Schleicher told the court: ‘That isn’t protection. It isn’t courage and it certainly, certainly isn’t compassion. It’s the opposite of that.’

But Chauvin’s negligence goes beyond what he did and extended towards what he did not do, Schleicher said.

Despite the fact that Chauvin had the ‘knowledge and tools’ he did not render medical aid.

In all, Schleicher concluded that the only possible verdict on all three counts was guilty.

But even after that he said: ‘You have another thing to consider. Was this just okay because the defendant was a police officer? Was it justified? Was this objectively reasonable?’

He told the jury: ‘It was not.’

‘We talked a lot about what might have happened, hypotheticals. We talked a lot about what didn’t happen. You need to focus on what did happen. George Floyd wasn’t resisting, he just couldn’t comply. They do it all the time.

‘He wasn’t going anywhere. He was doing anything. He didn’t need to be put in a prone position, but the defendant was on top of him he stayed on top of him, grinding his knee on him, twisting his wrist – simply the infliction of pain not a reasonable use of force. Force must be reasonable at the point it occurs, the point it ends and all points in between.’

‘Don’t miss the forest for the trees,’ he urged the jury. ‘Officer after officer, the Chief of Police, got on that stand and told you that this conduct violates the use of force policy, the department’s core values, the duty of care.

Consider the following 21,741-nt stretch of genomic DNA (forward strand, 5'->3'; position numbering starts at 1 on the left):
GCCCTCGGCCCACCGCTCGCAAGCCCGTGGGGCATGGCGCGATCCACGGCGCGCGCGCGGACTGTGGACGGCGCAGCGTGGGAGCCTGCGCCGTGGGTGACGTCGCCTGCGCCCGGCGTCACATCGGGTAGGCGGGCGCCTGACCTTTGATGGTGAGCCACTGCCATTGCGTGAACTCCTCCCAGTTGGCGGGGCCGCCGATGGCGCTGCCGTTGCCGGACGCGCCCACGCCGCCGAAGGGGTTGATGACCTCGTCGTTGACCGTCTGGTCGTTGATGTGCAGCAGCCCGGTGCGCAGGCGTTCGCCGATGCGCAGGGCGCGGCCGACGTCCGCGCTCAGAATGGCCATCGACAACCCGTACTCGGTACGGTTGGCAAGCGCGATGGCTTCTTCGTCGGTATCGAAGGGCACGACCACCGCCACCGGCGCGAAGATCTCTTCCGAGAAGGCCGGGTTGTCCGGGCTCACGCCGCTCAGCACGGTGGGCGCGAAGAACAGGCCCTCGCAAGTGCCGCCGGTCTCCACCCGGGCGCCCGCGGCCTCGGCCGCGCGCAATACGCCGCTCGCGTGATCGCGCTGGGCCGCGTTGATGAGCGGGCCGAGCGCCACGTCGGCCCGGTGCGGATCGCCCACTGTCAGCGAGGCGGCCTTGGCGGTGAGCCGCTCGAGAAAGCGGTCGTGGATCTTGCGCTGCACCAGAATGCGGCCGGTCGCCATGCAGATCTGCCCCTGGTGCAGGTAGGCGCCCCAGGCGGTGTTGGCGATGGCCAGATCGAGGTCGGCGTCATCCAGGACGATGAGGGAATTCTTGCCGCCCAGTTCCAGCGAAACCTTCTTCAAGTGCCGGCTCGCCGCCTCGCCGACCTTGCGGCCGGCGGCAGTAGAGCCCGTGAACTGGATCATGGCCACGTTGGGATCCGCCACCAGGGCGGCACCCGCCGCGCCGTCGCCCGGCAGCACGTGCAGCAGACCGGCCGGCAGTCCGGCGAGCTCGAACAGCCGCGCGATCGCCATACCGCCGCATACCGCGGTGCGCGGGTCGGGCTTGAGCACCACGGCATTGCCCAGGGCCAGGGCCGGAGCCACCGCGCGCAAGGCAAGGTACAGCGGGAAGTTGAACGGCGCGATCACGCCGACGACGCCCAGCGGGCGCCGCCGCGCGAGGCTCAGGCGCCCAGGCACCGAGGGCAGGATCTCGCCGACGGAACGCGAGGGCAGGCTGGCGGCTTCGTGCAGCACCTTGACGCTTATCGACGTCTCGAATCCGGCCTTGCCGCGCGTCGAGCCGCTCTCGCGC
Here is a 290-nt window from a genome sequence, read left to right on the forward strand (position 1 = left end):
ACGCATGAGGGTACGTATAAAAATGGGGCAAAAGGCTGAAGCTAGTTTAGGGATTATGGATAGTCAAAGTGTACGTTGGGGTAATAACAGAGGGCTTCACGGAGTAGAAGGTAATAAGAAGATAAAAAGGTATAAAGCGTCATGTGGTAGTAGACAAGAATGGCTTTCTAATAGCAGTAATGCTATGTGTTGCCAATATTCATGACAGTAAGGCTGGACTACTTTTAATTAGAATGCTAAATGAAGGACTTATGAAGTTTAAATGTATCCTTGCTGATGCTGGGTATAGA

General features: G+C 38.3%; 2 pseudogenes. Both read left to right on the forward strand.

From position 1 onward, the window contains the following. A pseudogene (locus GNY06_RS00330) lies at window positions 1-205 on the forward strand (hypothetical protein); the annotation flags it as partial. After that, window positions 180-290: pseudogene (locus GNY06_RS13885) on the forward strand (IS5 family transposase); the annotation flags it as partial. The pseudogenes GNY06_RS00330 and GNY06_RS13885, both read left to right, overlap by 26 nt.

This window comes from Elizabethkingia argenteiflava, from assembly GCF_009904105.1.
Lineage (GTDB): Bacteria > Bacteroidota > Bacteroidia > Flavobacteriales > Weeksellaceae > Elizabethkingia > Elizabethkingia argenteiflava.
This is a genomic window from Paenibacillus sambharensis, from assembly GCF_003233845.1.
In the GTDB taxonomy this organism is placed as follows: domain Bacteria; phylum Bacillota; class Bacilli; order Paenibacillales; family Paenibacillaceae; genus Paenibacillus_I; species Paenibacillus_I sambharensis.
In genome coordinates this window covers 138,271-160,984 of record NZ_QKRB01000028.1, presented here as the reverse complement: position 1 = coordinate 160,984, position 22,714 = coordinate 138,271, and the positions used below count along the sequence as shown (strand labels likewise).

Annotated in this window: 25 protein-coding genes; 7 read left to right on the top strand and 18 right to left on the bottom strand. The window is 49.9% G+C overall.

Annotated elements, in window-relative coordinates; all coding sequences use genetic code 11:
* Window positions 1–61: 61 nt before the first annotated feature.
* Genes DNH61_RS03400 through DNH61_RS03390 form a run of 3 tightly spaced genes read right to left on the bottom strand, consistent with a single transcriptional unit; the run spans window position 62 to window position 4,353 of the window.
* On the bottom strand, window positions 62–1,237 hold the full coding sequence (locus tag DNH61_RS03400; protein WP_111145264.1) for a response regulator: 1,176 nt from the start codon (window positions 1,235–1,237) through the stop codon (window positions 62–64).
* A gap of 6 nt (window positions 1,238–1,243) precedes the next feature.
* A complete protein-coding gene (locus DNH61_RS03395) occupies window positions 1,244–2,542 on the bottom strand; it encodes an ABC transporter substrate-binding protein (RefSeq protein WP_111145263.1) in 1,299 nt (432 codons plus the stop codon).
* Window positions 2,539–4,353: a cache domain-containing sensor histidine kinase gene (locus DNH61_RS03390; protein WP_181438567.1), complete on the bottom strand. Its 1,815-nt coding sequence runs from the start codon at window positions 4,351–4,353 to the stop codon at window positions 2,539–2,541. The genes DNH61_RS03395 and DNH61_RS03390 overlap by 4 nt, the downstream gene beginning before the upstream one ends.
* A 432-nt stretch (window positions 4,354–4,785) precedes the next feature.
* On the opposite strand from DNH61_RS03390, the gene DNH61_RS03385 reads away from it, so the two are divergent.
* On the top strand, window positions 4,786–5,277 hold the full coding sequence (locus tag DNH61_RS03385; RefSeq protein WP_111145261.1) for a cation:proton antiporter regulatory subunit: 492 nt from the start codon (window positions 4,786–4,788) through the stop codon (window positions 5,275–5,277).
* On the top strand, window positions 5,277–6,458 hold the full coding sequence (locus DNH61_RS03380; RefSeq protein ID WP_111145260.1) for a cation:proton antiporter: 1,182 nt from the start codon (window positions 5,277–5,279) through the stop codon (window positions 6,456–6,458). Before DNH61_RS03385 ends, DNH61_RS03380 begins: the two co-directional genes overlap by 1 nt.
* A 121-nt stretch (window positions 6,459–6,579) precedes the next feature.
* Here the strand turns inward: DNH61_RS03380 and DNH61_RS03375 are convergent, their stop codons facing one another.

‘When George Floyd said his final words to the defendant the defendant stayed on top of him. He ignored it. Continued doing what he was doing. Facing the crowd, grinding his knee, twisting his hand.’

‘The greatest sceptic of the case among you, how can you justify the continued use of force on this man when he has no pulse. It wasn’t too late. He could have rolled him over and performed CPR.

‘He continued past the point of finding a pulse, past the point where the ambulance arrived, past the point where the paramedics got out. What’s the goal? What are we trying to accomplish here? Why hold him so long, past that line that was crossed?’

Schleicher let the words pile up – unreasonable, unnecessary, unlawful.

‘The defendant is guilty of second-degree murder. He’s guilty of third-degree murder and he’s guilty of second-degree manslaughter: all of them,’ he said. ‘This is not a justified used of force. You can’t justify this use of force it’s not possible.’

As he did throughout three weeks of testimony, Chauvin sat silent and expressionless and took notes on a yellow legal pad as Schleicher walked the jury through each of the charges he's facing: second-degree murder, third-degree murder and second-degree manslaughter

As he did throughout three weeks of testimony, Chauvin sat silent and expressionless and took notes on a yellow legal pad as Schleicher walked the jury through each of the charges he’s facing: second-degree murder, third-degree murder and second-degree manslaughter 

Floyd family members Tiffany Hall, Philonise Floyd and Reverend Al Sharpton are seen walking into the Hennepin County courthouse on Monday morning ahead of closing statements